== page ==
Outside Offers and the Gender Pay Gap: Empirical Evidence from the UK Academic Labour Market
AbstractUsing a unique data source on academic economists' labour market experiences, we explore gender, pay and promotions. In addition to earnings and productivity measures, we have information on outside offers and perceptions of discrimination. In contrast to the existing literature, we find both a gender promotions gap and a within-rank gender pay gap. A driving factor may be the role of outside offers: men receive more outside offers than women of comparable characteristics, and gain higher pay increases in response to outside offers. This may arise due to discrimination, and we find that perceptions of discrimination and also outside job applications correlate with an individual receiving earnings below that expected, given their characteristics.
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Bibliographic InfoPaper provided by Royal Economic Society in its series Royal Economic Society Annual Conference 2003 with number 28.
Date of creation: 04 Jun 2003
Date of revision:
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Postal: Office of the Secretary-General, School of Economics and Finance, University of St. Andrews, St. Andrews, Fife, KY16 9AL, UK
Phone: +44 1334 462479
Web page: http://www.res.org.uk/society/annualconf.asp
More information through EDIRC
gender; promotions; earnings; discrimination;
Other versions of this item:
- David Blackaby & Alison L Booth & Jeff Frank, 2005. "Outside Offers And The Gender Pay Gap: Empirical Evidence From the UK Academic Labour Market," Economic Journal, Royal Economic Society, vol. 115(501), pages F81-F107, 02.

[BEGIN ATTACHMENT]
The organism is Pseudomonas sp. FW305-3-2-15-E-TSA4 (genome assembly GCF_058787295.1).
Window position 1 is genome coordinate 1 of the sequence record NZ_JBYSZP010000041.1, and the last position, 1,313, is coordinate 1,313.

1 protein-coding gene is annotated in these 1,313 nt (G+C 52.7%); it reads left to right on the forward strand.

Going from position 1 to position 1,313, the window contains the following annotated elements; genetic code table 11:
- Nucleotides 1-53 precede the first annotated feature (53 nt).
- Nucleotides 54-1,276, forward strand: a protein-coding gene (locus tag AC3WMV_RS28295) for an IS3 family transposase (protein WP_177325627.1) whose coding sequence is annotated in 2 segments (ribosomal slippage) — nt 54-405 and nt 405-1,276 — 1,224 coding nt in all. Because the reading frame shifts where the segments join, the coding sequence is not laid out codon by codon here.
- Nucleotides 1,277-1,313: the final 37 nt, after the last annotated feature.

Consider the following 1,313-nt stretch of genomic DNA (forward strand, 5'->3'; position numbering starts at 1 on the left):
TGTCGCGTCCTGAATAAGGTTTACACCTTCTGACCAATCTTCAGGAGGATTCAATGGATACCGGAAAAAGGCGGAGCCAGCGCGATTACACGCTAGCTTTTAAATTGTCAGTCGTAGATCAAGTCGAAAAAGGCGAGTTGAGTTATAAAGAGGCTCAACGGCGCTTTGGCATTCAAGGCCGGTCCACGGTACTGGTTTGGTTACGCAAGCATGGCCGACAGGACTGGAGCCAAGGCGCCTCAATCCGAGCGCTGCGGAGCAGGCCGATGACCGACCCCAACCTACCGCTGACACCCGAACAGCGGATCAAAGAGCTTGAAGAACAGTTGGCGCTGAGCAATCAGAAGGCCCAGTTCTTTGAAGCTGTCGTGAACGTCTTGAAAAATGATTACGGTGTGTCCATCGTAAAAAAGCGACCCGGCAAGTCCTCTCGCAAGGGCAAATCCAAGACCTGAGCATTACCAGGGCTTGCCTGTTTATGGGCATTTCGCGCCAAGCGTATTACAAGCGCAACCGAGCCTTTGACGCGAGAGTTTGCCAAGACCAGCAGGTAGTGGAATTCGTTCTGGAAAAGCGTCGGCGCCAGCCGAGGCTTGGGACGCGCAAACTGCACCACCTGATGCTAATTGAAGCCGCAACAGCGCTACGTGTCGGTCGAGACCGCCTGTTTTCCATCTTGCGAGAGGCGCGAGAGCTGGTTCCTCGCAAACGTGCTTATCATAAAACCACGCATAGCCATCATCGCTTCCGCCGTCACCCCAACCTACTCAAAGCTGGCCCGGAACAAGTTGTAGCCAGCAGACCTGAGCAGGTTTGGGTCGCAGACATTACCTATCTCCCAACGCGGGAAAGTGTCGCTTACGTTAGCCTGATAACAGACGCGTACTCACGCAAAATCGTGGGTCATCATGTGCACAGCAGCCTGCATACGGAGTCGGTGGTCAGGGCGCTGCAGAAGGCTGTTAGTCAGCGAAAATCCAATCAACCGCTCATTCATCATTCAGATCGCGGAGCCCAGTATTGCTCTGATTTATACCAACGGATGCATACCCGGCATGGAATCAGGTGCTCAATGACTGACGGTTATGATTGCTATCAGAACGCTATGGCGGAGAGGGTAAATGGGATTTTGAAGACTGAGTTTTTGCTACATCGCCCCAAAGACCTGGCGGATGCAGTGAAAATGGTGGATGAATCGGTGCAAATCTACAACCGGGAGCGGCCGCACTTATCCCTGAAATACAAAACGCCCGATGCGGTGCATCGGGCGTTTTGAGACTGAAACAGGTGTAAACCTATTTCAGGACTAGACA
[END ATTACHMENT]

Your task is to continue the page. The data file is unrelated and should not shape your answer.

- J16 - Labor and Demographic Economics - - Demographic Economics - - - Economics of Gender; Non-labor Discrimination
- J33 - Labor and Demographic Economics - - Wages, Compensation, and Labor Costs - - - Compensation Packages; Payment Methods
- J71 - Labor and Demographic Economics - - Labor Discrimination - - - Hiring and Firing
This paper has been announced in the following NEP Reports:
- NEP-ALL-2003-06-16 (All new papers)
Please report citation or reference errors to , or , if you are the registered author of the cited work, log in to your RePEc Author Service profile, click on "citations" and make appropriate adjustments.:
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- John M. McDowell & Larry D. Singell & Jr & James P. Ziliak, 2001. "Gender and promotion in the economics profession," Industrial and Labor Relations Review, ILR Review, Cornell University, ILR School, vol. 54(2), pages 224-244, January.
- Joanna Swaffield, 2000. "Gender, Motivation, Experience and Wages," CEP Discussion Papers dp0457, Centre for Economic Performance, LSE.
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